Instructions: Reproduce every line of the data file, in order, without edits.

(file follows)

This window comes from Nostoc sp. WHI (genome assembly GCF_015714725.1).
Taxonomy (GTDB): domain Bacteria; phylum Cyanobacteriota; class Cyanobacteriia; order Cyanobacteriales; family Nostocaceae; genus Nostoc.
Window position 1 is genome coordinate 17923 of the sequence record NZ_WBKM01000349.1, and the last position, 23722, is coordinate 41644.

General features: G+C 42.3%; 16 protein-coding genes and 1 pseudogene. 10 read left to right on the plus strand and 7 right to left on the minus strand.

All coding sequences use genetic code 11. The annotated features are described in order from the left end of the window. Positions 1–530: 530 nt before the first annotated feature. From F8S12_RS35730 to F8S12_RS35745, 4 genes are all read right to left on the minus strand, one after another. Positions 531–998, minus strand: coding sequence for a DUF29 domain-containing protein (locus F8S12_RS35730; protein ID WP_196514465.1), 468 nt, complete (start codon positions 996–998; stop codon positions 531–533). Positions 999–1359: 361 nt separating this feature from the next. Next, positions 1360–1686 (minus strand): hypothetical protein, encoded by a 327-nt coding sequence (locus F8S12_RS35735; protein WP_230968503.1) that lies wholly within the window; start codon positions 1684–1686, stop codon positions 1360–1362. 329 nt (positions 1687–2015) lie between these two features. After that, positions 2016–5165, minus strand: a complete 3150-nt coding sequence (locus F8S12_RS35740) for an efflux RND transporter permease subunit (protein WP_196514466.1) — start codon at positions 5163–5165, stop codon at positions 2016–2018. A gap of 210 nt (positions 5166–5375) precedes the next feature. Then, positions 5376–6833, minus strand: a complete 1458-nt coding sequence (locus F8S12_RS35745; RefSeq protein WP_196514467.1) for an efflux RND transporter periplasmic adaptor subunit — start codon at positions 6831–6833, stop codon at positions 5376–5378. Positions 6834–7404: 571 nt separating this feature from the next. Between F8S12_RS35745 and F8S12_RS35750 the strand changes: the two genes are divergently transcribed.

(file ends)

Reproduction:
This window comes from Nostoc sp. WHI (genome assembly GCF_015714725.1).
Taxonomy (GTDB): domain Bacteria; phylum Cyanobacteriota; class Cyanobacteriia; order Cyanobacteriales; family Nostocaceae; genus Nostoc.
Window position 1 is genome coordinate 17923 of the sequence record NZ_WBKM01000349.1, and the last position, 23722, is coordinate 41644.

General features: G+C 42.3%; 16 protein-coding genes and 1 pseudogene. 10 read left to right on the plus strand and 7 right to left on the minus strand.

All coding sequences use genetic code 11. The annotated features are described in order from the left end of the window. Positions 1–530: 530 nt before the first annotated feature. From F8S12_RS35730 to F8S12_RS35745, 4 genes are all read right to left on the minus strand, one after another. Positions 531–998, minus strand: coding sequence for a DUF29 domain-containing protein (locus F8S12_RS35730; protein ID WP_196514465.1), 468 nt, complete (start codon positions 996–998; stop codon positions 531–533). Positions 999–1359: 361 nt separating this feature from the next. Next, positions 1360–1686 (minus strand): hypothetical protein, encoded by a 327-nt coding sequence (locus F8S12_RS35735; protein WP_230968503.1) that lies wholly within the window; start codon positions 1684–1686, stop codon positions 1360–1362. 329 nt (positions 1687–2015) lie between these two features. After that, positions 2016–5165, minus strand: a complete 3150-nt coding sequence (locus F8S12_RS35740) for an efflux RND transporter permease subunit (protein WP_196514466.1) — start codon at positions 5163–5165, stop codon at positions 2016–2018. A gap of 210 nt (positions 5166–5375) precedes the next feature. Then, positions 5376–6833, minus strand: a complete 1458-nt coding sequence (locus F8S12_RS35745; RefSeq protein WP_196514467.1) for an efflux RND transporter periplasmic adaptor subunit — start codon at positions 6831–6833, stop codon at positions 5376–5378. Positions 6834–7404: 571 nt separating this feature from the next. Between F8S12_RS35745 and F8S12_RS35750 the strand changes: the two genes are divergently transcribed.